The first R380 was borne of Prince’s failure to win the 1964 Japanese Grand Prix at Suzuka with its modified S54 Prince Skyline GT. A Porsche 904 took the win, Prince did come first in the Touring Car class however.

To go one better in 1965 engineering head Shinichiro Sakurai resolved to build a sports-prototype.

Given no-one in the company had any experience of this type of car a used Brabham BT8 open sportscar was acquired which enabled the team to unlock Ron Tauranac’s secrets and reverse engineer them.

A multi-tubular spaceframe chassis was constructed and curvaceous aluminium coupe body, a Hewland 5 speed transaxle was a key component and a bespoke racing engine built.

The ‘GR-8’ six cylinder, DOHC, 4 valve engine was an oversquare aluminium design with a bore and stroke of 82X63mm giving a capacity of 1996cc. Fed by three 42DCOE Webers the unit produced 200 bhp @ 8000 rpm.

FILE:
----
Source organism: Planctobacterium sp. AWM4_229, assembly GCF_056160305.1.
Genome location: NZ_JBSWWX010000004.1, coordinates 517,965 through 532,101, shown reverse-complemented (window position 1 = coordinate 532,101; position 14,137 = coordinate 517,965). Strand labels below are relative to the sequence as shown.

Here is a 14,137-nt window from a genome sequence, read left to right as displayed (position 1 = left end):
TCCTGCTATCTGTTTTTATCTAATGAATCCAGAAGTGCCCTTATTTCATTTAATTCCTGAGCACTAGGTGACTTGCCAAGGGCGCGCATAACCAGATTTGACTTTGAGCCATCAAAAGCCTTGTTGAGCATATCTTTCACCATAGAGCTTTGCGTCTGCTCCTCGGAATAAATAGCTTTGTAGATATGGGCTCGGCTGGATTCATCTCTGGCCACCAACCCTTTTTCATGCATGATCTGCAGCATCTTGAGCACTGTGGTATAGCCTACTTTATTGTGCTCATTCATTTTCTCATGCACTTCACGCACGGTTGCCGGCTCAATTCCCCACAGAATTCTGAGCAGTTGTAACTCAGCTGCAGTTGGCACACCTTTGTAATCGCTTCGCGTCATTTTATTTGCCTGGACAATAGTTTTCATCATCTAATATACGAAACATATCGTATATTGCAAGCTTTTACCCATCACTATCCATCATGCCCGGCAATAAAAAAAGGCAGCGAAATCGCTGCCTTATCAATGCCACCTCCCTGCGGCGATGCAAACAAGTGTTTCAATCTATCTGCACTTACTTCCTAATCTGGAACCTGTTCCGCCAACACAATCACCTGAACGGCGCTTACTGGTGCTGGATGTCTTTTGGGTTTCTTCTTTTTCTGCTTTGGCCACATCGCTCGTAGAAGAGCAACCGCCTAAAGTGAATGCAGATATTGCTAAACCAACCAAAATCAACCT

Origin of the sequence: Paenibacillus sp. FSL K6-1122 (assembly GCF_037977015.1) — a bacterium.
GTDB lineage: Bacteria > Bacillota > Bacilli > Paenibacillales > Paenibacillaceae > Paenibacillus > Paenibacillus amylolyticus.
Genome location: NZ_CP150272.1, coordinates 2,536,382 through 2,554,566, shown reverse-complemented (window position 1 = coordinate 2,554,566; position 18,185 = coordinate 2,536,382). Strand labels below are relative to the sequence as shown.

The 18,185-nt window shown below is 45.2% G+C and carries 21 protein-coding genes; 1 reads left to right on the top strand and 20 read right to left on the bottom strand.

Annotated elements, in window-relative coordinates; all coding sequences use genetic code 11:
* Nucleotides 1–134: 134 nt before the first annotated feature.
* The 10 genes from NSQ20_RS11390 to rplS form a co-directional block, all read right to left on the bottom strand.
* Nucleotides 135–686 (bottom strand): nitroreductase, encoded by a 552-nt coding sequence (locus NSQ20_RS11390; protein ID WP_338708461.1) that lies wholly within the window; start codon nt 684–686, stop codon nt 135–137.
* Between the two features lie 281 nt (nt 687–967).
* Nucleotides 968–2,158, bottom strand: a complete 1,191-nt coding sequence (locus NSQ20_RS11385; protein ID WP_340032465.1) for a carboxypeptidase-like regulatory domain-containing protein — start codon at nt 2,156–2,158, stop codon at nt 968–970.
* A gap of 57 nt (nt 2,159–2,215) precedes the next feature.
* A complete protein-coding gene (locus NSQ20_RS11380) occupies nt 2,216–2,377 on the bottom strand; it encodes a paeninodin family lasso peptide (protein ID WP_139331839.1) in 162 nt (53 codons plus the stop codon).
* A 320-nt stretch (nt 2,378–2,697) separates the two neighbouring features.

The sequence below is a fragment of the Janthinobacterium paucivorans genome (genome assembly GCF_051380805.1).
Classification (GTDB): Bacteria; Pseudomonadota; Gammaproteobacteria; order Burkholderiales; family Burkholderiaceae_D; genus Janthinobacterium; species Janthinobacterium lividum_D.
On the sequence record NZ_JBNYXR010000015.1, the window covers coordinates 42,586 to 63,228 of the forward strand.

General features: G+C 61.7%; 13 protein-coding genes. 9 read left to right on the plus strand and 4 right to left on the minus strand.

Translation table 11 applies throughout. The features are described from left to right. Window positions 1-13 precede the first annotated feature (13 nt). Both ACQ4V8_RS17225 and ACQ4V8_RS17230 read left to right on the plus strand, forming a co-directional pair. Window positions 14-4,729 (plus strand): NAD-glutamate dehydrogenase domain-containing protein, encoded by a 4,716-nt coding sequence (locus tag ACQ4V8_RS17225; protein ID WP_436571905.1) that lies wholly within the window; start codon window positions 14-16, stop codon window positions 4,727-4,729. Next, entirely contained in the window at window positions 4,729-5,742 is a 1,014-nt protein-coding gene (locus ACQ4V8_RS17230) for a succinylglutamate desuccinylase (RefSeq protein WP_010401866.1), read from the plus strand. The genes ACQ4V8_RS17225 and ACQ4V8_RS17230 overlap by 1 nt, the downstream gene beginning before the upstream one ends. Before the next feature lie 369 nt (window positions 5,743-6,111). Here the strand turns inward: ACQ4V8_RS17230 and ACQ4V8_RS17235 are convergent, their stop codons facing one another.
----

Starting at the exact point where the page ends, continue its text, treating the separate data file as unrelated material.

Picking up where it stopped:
Brakes were Girling, the car weighed a relatively hefty 615 Kg.

See below at the end of the article a Nissan factory table with detailed specifications of the design as it evolved from 1965-1969.

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Prince R380 cockpit, spaceframe chassis. See steering rack beyond drivers feet, LH change for 5 speed Hewland transaxle not the ‘norm’ (Nissan)

The first R380, as the car was designated, was finished in October 1965, in time for the 1965 Japanese GP but the event was cancelled!

Undeterred, all dressed up but with nowhere to go, Prince chased speed records.

The car, driven by Yukio Sugita, a Prince test driver, at the Yatabe Test Track on 6 October 1965 took several Japanese records in Class E over distances of 50, 100 and 200 Km at 233.33, 234.69 and 234.93 km/h.